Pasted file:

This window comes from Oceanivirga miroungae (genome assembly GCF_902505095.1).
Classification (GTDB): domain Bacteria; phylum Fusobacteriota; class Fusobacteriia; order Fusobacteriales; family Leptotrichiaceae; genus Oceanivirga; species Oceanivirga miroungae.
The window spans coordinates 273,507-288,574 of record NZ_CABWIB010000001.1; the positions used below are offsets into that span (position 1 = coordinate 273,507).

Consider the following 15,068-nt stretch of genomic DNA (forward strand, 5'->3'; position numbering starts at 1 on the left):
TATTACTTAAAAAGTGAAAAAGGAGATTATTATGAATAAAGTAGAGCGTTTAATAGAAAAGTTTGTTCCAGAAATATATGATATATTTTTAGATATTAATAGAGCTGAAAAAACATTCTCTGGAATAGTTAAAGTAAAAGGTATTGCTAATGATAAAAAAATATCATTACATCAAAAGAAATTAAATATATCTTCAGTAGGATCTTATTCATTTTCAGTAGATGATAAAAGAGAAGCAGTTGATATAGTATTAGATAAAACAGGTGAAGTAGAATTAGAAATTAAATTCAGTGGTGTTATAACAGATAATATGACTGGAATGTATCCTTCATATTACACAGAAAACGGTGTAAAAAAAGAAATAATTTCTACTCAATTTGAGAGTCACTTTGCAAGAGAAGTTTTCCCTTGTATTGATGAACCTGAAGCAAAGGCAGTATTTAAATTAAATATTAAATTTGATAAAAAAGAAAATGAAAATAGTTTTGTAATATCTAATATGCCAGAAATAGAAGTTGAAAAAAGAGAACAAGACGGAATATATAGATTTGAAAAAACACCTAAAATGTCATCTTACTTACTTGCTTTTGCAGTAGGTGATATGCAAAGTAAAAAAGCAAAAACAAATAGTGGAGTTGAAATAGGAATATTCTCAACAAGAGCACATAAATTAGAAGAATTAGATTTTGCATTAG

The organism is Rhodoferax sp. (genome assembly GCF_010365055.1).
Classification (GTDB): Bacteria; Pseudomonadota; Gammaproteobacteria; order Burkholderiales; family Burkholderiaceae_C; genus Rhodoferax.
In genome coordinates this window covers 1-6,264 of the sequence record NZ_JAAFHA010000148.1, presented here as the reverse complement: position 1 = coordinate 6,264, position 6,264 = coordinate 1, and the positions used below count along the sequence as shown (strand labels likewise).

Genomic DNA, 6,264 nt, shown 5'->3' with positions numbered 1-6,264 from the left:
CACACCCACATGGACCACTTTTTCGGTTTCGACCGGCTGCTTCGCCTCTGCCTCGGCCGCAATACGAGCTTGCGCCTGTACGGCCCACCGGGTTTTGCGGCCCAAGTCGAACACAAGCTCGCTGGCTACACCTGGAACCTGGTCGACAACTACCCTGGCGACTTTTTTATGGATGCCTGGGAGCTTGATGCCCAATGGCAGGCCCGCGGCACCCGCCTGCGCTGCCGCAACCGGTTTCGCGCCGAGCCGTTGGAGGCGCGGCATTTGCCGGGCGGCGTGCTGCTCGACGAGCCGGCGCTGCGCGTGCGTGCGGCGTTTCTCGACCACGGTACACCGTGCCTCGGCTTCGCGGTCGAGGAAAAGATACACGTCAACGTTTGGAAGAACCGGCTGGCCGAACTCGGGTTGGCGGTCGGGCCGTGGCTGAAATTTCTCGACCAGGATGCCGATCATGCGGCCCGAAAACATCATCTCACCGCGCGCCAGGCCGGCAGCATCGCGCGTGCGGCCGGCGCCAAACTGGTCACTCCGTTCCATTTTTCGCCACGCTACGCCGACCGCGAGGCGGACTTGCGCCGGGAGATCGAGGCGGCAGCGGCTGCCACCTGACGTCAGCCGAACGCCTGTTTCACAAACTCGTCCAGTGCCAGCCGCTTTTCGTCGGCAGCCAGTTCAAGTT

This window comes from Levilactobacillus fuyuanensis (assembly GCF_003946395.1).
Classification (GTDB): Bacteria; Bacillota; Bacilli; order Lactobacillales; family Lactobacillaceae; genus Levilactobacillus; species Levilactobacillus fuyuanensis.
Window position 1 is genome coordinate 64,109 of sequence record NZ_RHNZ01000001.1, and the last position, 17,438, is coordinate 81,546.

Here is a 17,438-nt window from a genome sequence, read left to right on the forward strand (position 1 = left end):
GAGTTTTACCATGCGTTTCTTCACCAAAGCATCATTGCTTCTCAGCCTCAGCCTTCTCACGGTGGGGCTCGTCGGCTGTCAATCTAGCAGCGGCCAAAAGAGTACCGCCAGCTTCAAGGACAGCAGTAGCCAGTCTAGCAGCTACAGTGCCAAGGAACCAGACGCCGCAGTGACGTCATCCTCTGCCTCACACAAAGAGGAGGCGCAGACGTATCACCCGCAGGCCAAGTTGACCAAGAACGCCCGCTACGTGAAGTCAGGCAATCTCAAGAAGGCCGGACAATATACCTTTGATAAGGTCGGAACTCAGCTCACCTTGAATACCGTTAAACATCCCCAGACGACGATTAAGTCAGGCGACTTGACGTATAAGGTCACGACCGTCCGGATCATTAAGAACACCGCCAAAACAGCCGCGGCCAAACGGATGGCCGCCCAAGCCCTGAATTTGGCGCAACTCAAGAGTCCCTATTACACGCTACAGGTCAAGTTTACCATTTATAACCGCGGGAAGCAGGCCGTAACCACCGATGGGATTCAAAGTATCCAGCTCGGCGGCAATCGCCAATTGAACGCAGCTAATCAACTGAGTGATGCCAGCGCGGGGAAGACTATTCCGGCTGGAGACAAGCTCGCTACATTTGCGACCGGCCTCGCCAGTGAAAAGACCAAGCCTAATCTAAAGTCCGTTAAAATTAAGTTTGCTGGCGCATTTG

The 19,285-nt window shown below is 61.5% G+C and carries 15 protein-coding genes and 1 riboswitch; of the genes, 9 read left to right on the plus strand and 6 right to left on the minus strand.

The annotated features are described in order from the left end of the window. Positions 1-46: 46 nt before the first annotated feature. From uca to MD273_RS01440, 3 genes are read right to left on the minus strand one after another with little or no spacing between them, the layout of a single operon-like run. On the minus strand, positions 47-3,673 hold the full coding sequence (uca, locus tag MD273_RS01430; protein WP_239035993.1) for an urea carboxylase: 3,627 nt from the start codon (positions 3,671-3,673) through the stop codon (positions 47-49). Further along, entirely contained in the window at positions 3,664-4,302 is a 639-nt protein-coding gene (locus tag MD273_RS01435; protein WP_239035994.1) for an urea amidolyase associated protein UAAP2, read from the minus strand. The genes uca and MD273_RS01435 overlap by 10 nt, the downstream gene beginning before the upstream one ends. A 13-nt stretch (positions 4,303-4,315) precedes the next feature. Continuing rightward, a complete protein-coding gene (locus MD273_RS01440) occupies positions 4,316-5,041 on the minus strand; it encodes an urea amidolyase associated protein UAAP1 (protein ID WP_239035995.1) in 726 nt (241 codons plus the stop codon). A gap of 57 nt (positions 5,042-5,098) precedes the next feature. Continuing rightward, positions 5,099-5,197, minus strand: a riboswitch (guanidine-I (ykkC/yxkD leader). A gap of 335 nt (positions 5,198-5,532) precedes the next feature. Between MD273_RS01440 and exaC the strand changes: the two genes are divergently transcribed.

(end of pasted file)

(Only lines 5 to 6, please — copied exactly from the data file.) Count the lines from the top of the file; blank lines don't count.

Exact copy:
TATTACTTAAAAAGTGAAAAAGGAGATTATTATGAATAAAGTAGAGCGTTTAATAGAAAAGTTTGTTCCAGAAATATATGATATATTTTTAGATATTAATAGAGCTGAAAAAACATTCTCTGGAATAGTTAAAGTAAAAGGTATTGCTAATGATAAAAAAATATCATTACATCAAAAGAAATTAAATATATCTTCAGTAGGATCTTATTCATTTTCAGTAGATGATAAAAGAGAAGCAGTTGATATAGTATTAGATAAAACAGGTGAAGTAGAATTAGAAATTAAATTCAGTGGTGTTATAACAGATAATATGACTGGAATGTATCCTTCATATTACACAGAAAACGGTGTAAAAAAAGAAATAATTTCTACTCAATTTGAGAGTCACTTTGCAAGAGAAGTTTTCCCTTGTATTGATGAACCTGAAGCAAAGGCAGTATTTAAATTAAATATTAAATTTGATAAAAAAGAAAATGAAAATAGTTTTGTAATATCTAATATGCCAGAAATAGAAGTTGAAAAAAGAGAACAAGACGGAATATATAGATTTGAAAAAACACCTAAAATGTCATCTTACTTACTTGCTTTTGCAGTAGGTGATATGCAAAGTAAAAAAGCAAAAACAAATAGTGGAGTTGAAATAGGAATATTCTCAACAAGAGCACATAAATTAGAAGAATTAGATTTTGCATTAG

The organism is Rhodoferax sp. (genome assembly GCF_010365055.1).